Compliance Project Management

Date and time: the new draft of ISO 8601 explained by Klaus-Dieter Naujok

Standardization is a truly international activity, and I’ve been lucky to have worked with more nationalities than I can remember. But, that said, my first business meeting with a German remains etched in my memory. It was in fact nothing more than a working breakfast, a chance to meet face-to-face after a good number of productive and friendly phone calls. “So, we’ll meet at the café at half-nine? Look forward to meeting you then!”

Well, it turns out that for Germans, half-nine, means half-an-hour-before-nine-o’clock-has-arrived (08:30), while for an Englishman, such as myself, it means half-an-hour-has-passed-since-nine-o’clock (09:30). It was an embarrassing mistake, though without serious consequence; an apology, and the pancakes and coffee on me. But it could have been something much more serious than a fudged Frühstück.

That’s why in 1988, ISO 8601 was published. In a single document, Data elements and interchange formats – Information interchange – Representation of dates and times, established a fool-proof format for computer users, ensuring that critical events happen on time. Whether scheduling flights and public transport; broadcasting sports events; keeping public records; managing major projects; or establishing a reliable way to swap the inconceivably huge amount of data that keeps modern life on track, ISO 8601 is a game-changer.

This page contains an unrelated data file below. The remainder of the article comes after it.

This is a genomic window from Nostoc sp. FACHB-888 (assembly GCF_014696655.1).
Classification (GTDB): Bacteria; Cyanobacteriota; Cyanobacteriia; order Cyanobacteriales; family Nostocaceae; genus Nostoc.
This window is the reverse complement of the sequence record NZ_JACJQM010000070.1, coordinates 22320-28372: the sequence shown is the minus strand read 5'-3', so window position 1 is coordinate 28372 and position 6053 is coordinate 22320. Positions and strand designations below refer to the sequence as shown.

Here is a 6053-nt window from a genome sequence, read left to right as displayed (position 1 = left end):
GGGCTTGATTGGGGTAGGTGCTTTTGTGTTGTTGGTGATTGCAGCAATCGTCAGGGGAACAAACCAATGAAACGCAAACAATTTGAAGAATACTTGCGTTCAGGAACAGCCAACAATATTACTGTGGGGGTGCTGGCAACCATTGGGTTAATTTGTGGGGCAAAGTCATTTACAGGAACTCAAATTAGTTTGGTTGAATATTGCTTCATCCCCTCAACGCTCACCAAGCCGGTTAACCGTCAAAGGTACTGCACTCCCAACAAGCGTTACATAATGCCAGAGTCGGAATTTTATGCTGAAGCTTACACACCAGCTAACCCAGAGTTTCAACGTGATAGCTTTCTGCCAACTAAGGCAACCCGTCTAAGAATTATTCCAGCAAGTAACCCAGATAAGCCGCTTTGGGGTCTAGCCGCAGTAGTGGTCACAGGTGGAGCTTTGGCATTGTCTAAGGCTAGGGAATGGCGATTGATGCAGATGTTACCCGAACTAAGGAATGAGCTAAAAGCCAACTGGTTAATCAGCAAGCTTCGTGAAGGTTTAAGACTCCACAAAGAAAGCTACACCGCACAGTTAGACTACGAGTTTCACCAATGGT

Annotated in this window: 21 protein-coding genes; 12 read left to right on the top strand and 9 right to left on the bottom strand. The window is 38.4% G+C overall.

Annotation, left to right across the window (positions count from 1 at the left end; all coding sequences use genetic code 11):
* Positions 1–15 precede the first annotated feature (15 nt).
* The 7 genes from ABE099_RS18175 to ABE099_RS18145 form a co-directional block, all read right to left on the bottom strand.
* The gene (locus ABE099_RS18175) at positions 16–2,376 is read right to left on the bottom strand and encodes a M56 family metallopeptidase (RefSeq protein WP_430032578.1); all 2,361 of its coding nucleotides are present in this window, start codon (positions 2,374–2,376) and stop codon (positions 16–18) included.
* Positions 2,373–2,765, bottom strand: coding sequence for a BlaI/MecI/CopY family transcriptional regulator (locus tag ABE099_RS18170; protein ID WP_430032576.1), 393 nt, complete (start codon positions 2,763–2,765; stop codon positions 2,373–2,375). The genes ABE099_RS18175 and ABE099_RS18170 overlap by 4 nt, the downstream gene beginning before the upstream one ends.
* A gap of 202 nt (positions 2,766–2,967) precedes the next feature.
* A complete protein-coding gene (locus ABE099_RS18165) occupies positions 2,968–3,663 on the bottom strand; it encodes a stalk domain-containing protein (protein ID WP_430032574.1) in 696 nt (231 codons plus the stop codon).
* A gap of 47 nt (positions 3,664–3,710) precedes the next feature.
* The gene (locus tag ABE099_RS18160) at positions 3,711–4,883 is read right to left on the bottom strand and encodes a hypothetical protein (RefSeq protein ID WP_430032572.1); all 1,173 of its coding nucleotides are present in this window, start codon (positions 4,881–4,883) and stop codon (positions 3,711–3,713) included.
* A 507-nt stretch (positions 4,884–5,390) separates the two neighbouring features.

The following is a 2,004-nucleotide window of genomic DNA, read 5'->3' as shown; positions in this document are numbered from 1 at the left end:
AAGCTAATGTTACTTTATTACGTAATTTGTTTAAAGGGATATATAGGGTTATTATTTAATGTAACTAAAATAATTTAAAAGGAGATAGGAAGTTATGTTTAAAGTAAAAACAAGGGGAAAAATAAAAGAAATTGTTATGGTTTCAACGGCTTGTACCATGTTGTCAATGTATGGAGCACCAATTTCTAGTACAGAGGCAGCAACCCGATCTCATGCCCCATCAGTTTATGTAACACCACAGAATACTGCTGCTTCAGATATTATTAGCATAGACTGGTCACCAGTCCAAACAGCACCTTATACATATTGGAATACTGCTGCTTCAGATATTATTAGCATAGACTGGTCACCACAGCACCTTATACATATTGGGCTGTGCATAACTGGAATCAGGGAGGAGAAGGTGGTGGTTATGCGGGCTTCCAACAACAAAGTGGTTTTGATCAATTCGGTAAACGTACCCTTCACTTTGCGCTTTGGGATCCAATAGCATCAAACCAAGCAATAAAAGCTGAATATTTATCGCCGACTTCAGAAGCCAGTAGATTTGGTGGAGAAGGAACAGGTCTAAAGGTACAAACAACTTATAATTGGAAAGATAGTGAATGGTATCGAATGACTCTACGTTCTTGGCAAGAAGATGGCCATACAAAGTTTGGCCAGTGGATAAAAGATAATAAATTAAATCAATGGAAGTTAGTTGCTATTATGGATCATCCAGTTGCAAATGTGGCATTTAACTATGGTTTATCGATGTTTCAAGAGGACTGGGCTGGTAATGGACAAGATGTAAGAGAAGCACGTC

Whether scheduling flights and public transport, broadcasting sports events, keeping public records or managing major projects, ISO 8601 is a game-changer

So when I saw that TC 154, the 39-member strong ISO Technical Committee for Processes, data elements and documents in commerce, industry and administration had worked to publish a draft in December 2016 that updates ISO 8601, I was intrigued. Since the current edition was published, in 2004, what could possibly have changed about date and time? There are still 24-hours in a day, 365 (and-a-bit) days in year? So why a new International Standard?

If anybody can shed some light on this, it is Klaus-Dieter Naujok, the chairman of TC 154. A quick look at his résumé reveals that Klaus been involved in standardizing data exchange since the infancy of computing. Among a wealth of other projects, he’s worked on the UN/EDIFACT standard that formed a basis for subsequent ISO standards in the field. And since 2013 he’s been Convenor of TC 154’s Working Group 5, which deals with the specialised area of representation of time and dates. So, he’s definitely the person to speak to.


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1 comment

  1. a 24 page standard, of which 6 pages are typically background, contacts, index, acknowledgements & references, usually contains only trite, 6-year-old or even more outdated trivial motherhood that is the lowest common denominator of the standards committee and usually merely gives a false sense of security that, if you tick the boxes, you have done the job. their main objective is to generate revenue for the standards industry- the more standards they issue, the more revenue they their ‘one size fits all’ approach and their relentless quest to dominate their victim discipline and associated training, they can be downright dangerous.
    Andrew Hiles,

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